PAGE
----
01 May The Paris Wife by Paula McLain
The Paris Wife
By Paula McLain
Set in post WWI, readers are vividly transported to the smoky, sexy, boisterous and boozy Paris of the 1920’s; an alluring place for the poignant—though ultimately heartbreaking—love between Ernest Hemingway and his first wife, Hadley Richardson.
McLain’s impeccable research draws heavily from Hemingway’s own account of this time pivotal time in his life, A Moveable Feast. Her book is an attempt to tell the story from Hadley Richardson’s perspective.
Hadley is a quiet, contemplative, bright woman. Ever faithful, she is a devoted wife, annoyingly tolerant of Hemingway’s wild mood swings and self-absorbed artist’s struggle. She bravely follows him to Paris (on her trust fund) so that he may immerse himself in his work. The couple fall in love with the city and the bohemian collection of affluent artists they befriend, including Gertrude Stein, Ezra Pound and F. Scott and Zelda Fitzgerald.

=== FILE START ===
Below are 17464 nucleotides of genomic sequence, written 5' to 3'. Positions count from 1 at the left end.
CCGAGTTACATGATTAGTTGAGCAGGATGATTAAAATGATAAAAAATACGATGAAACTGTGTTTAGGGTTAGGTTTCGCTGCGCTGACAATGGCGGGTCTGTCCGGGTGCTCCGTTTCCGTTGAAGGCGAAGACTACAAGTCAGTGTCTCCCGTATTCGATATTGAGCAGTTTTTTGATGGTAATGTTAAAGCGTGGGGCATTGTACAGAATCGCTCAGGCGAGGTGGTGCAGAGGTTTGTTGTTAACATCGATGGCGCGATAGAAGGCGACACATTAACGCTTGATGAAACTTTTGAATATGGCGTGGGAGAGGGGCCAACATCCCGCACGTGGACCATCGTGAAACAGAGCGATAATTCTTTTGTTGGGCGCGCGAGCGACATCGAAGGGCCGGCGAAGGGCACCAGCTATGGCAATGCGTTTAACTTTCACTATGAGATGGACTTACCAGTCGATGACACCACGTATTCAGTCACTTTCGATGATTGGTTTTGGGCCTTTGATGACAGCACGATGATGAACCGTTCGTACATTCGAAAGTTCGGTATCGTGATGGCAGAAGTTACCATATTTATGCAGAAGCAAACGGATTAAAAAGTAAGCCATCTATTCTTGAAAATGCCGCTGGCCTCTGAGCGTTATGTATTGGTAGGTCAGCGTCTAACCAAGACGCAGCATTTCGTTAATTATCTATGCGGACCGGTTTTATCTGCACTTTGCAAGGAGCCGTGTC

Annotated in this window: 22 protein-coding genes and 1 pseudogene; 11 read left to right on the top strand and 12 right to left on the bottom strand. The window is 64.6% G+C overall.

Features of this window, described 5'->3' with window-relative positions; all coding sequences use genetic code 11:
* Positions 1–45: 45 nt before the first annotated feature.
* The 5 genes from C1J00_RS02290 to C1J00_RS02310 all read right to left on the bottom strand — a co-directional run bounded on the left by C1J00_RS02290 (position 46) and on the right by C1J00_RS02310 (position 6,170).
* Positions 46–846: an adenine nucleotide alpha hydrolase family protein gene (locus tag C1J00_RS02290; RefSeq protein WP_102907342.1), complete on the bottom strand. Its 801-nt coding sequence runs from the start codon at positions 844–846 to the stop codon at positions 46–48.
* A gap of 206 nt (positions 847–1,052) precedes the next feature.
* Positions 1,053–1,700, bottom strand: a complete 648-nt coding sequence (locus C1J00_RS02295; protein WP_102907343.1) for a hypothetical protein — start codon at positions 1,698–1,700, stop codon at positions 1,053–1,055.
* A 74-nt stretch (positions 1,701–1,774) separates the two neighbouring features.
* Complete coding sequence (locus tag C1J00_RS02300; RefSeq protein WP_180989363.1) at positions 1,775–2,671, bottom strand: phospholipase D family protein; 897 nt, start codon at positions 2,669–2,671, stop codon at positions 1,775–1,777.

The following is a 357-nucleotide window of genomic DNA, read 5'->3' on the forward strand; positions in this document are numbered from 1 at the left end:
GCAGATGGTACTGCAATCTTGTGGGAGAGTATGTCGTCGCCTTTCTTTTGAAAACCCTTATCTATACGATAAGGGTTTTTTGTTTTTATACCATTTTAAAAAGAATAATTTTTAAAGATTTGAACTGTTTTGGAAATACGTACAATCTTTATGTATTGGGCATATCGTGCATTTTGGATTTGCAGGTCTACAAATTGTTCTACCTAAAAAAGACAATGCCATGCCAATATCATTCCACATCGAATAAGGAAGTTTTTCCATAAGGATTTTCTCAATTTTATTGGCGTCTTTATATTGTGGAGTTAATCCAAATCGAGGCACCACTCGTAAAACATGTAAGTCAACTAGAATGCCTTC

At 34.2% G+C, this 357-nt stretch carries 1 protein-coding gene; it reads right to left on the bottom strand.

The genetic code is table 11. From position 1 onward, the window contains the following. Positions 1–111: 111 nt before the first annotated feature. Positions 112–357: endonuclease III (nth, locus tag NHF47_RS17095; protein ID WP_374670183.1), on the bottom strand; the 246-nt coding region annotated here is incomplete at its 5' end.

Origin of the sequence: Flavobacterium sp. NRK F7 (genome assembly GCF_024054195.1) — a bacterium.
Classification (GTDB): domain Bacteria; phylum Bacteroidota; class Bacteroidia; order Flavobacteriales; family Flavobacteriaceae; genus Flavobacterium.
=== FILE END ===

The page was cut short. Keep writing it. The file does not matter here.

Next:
But the sultry city simmers with sweet temptations, including beautiful and fashionable people, hard liquor and fast jazz, late night parties, and some risqué relationships.
Beautifully written, the author does an impressive job of weaving research into fictional flow and we learn a great deal about the early years of Hemingway. While he was widely known as an egotistical and philandering man, McLain digs deeper, showing a tender side of the original bad boy of literature and drawing empathy from the reader as Hemingway ultimately goes on to have three more wives and finally commits suicide in his early 60’s. Hadley, on the other hand…well, I won’t ruin the book!
3.75/ 5 Cheers!